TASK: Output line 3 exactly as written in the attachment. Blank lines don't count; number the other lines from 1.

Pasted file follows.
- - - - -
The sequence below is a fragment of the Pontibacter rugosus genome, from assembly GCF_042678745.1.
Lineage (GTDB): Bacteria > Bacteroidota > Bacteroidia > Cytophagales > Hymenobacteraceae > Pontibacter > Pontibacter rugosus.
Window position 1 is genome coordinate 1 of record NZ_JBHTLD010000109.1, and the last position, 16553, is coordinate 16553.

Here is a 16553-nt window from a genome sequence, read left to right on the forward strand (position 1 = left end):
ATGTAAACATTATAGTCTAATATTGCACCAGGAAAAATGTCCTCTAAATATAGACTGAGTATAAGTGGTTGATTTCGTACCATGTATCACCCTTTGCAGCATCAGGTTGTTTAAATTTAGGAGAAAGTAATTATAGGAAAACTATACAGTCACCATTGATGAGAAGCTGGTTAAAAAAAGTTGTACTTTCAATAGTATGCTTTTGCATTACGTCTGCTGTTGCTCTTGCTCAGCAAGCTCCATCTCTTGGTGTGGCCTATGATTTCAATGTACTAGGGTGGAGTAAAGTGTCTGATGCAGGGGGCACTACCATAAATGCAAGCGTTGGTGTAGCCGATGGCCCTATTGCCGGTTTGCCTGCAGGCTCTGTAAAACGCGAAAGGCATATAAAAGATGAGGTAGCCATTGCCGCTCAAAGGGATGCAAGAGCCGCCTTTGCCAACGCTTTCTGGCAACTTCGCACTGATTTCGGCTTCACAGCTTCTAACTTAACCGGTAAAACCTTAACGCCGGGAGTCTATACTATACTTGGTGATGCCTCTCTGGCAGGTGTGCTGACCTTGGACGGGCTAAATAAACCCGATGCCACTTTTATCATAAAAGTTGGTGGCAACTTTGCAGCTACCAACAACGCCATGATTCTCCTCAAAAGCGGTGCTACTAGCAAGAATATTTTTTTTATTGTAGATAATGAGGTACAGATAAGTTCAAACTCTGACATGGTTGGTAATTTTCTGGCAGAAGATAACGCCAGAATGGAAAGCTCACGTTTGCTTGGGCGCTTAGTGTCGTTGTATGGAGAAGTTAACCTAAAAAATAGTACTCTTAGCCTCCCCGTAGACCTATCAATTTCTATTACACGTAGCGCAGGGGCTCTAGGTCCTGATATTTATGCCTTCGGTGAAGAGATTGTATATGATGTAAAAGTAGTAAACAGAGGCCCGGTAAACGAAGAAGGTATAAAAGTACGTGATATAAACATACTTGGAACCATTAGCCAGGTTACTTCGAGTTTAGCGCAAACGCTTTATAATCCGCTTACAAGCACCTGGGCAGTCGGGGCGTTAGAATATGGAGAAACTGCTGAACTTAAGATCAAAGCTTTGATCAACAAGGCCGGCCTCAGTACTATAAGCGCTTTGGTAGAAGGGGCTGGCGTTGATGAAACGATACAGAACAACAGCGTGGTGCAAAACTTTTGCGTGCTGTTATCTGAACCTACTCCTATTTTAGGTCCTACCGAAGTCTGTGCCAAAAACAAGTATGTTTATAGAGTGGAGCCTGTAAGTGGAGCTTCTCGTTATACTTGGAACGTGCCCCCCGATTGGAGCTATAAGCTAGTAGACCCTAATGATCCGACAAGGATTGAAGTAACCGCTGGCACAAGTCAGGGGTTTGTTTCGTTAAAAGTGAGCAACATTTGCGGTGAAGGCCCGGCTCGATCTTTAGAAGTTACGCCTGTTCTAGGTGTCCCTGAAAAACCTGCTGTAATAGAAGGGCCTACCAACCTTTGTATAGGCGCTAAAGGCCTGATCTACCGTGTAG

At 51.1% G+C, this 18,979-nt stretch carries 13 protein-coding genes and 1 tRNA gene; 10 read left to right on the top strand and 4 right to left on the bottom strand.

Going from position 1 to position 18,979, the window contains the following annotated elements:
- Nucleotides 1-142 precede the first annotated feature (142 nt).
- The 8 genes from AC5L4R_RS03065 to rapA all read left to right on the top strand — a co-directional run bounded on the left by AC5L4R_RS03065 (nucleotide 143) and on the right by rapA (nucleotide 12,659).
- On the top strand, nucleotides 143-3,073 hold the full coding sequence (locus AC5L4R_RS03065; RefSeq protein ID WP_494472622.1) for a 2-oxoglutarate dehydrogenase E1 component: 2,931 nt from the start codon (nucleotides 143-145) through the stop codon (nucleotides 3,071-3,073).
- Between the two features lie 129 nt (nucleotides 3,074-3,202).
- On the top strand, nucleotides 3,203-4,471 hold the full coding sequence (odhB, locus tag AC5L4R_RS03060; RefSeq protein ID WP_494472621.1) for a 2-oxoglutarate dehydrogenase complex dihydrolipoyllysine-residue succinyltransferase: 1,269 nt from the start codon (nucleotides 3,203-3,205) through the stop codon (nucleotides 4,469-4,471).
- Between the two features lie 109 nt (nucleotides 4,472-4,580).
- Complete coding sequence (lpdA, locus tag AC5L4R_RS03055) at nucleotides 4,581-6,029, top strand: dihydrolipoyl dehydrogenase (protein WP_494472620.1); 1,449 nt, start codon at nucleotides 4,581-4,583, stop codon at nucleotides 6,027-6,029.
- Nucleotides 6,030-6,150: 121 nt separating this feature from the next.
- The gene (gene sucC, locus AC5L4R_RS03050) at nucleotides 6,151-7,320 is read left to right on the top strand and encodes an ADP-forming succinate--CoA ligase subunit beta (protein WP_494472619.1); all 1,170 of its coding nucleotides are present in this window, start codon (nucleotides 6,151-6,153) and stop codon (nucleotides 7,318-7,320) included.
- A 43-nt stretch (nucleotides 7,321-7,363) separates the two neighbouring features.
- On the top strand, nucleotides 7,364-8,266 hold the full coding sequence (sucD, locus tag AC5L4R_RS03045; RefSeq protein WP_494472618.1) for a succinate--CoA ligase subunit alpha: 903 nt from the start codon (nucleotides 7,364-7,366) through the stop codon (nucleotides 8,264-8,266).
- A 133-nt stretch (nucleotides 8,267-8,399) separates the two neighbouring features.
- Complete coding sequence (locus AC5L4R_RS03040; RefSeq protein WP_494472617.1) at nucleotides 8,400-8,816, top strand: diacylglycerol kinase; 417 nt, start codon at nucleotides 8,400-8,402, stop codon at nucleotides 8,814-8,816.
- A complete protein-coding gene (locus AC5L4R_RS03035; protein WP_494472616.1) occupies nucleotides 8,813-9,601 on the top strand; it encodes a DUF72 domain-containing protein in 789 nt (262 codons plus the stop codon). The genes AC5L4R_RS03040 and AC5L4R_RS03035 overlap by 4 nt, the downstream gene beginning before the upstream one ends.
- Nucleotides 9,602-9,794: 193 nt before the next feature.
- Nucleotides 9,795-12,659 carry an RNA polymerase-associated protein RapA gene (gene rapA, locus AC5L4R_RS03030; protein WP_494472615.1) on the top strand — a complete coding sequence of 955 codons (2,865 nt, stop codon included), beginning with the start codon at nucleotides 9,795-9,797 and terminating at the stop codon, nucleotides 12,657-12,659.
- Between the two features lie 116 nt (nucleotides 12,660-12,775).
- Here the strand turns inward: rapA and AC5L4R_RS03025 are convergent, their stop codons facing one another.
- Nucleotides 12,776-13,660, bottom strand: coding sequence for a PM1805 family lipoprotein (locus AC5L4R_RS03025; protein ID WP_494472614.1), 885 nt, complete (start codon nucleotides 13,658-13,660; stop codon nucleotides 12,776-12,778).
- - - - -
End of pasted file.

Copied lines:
Window position 1 is genome coordinate 1 of record NZ_JBHTLD010000109.1, and the last position, 16553, is coordinate 16553.